During a Monday midnight handoff, the town of Marana took control of the disputed Marana wastewater treatment plant and sewer system from Pima County.
The county protested the takeover, saying Marana hasn't paid for the plant, doesn't have the state and federal permits to operate it, and the state law that allowed the takeover is unconstitutional.
Marana has contracted with EUSI LLC to operate the facility at 14393 W. Luckett Road, which serves 1,800 customers on the north side of the town.
Marana Town Manager Gilbert Davidson said the town is operating under the county's permits and working with the state to have new permits issued.
"We don't agree that Marana should be running the plant," said Jackson Jenkins, director of Pima County Regional Wastewater Reclamation Management.
"We're going to obey the law; we're going to do it in protest; and we're going to follow the due recourse that we have," he added.
"It's their choice," Davidson responded. "Marana has set out to operate its own wastewater system to be able to manage its own water resources. That was our goal to begin with, and that's still our goal today."
Taxpayers can expect more lawsuits to come.
In 2007, the town annexed the county plant and tried to claim ownership. When that plan was rejected in Superior Court, the town asked the state Legislature for a law that would allow it to take over the plant by paying only the outstanding debt.
The new state law took effect July 3, and the town gave the county the required six months' notice. The midnight Monday hand-over meeting was scheduled a week ago.
Davidson said the town is only exercising its rights. He said the town can manage its own water resources best. He also said the town wants to issue its own development permits without involving the county.
When ownership legally changed hands, there was a literal transfer, too, with representatives from both Marana and the county meeting at the plant.
Both sides said the meeting was professional.
Jenkins said he gave town representatives the keys, operating manuals and logbooks.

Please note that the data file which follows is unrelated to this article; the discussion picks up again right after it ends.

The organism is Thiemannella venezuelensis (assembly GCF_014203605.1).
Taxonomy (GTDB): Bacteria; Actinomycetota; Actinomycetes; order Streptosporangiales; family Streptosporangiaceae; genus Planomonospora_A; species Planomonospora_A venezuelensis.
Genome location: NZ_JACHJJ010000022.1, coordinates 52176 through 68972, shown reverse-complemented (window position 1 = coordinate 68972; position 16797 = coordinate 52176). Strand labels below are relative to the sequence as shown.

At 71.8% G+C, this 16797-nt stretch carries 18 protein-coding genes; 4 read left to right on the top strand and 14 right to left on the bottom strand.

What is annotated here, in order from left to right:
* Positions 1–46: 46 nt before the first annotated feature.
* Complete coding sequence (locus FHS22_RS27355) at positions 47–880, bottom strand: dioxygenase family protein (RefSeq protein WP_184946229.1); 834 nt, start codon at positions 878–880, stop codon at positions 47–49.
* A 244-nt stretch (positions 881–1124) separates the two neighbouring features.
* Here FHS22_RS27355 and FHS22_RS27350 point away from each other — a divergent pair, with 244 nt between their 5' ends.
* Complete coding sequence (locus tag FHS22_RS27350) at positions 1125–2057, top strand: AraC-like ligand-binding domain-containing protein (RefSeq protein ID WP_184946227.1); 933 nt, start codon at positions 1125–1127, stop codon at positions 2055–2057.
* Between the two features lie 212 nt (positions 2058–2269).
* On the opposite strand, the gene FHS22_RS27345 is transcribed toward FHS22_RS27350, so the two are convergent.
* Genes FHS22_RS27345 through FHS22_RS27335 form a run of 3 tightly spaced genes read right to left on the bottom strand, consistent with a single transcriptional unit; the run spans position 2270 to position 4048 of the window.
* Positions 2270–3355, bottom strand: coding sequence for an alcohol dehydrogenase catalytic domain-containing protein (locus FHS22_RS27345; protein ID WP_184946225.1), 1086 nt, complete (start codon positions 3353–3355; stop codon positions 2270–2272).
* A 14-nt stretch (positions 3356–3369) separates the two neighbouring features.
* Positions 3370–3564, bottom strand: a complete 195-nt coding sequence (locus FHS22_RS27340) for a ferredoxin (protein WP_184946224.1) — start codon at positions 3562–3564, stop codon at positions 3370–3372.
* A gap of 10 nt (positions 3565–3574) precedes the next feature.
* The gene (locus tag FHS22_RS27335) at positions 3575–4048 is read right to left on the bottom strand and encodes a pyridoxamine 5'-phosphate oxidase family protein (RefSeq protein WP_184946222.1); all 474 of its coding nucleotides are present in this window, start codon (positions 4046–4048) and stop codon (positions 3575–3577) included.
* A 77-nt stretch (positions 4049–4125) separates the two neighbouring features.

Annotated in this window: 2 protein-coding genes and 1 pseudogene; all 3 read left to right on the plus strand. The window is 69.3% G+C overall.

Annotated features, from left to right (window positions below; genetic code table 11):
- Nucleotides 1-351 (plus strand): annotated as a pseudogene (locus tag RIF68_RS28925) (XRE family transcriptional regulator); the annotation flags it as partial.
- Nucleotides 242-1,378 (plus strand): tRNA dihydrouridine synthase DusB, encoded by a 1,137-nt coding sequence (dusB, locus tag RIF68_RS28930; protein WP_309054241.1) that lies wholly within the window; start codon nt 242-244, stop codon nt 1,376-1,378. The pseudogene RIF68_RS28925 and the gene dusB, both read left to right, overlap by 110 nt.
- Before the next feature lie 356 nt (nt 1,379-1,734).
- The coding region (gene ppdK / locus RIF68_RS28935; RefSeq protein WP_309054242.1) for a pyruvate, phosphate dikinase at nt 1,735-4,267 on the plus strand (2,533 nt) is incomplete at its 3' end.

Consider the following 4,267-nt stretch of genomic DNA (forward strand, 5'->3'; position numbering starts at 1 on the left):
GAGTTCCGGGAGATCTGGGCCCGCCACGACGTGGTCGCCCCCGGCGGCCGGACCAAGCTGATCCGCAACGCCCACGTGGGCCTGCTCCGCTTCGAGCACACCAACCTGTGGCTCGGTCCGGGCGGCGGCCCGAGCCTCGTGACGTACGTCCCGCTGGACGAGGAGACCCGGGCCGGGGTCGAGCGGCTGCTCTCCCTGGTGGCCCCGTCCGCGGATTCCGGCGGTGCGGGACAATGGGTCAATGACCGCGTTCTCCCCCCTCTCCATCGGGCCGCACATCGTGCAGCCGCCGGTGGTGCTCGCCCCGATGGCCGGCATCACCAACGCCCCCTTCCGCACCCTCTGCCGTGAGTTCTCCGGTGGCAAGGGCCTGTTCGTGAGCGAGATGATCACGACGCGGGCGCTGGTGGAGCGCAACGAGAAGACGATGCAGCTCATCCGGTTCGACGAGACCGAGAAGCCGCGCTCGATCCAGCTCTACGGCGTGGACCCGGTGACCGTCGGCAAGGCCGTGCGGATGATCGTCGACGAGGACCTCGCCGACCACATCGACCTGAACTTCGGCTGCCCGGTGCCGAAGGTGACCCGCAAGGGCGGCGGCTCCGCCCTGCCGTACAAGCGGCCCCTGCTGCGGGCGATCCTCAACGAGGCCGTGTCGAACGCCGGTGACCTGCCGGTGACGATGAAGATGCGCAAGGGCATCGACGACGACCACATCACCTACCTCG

Four county employees who worked at the plant left the facility in very good condition and were reassigned to vacant county positions, he said.
The employees now running the plant work for EUSI LLC, the contractor. The county offered a quickly scheduled job-shadowing opportunity on Saturday, but only two people met with the lead operator.
Pima County says the contractor can't use the county's state permits to operate the plant, according to a memo from County Administrator Chuck Huckelberry.
The Arizona Department of Environmental Quality told Davidson in a letter that the state agency wouldn't permit the town to operate the facility before the town and the county sign an agreement for the transfer of four state permits. No agreement is in the works.
Huckelberry and Jenkins said Marana could already be in violation of government rules. But Davidson said ADEQ is OK with operations consistent with the original permit until new permits are issued.
Pima County will bill Marana for $18 million, which is the principal and interest owed on the facility.
"That number pales in comparison" to the $27 million that the county paid, Jenkins said. "It doesn't fairly compensate the ratepayers."
Taxpayers and ratepayers can also expect years of lawsuits.
Both the town and the county are appealing a previous Superior Court ruling on the matter: Pima County is suing the state over the constitutionality of the new law, and the county Board of Supervisors may decide to sue the town for operating the plant without the needed permits. There also could be legal actions and appeals around the permits themselves.
"I hope the county eventually sees that we are committed to operating our own system to manage our water resources," Davidson said. "If they want to continue to sue and litigate, I think that's unfortunate."
"We're going to obey the law; we're going to do it in protest; and we're going to follow the due recourse that we have."
director of Pima County Regional Wastewater Reclamation Management
Contact reporter Becky Pallack at email@example.com or 573-4346.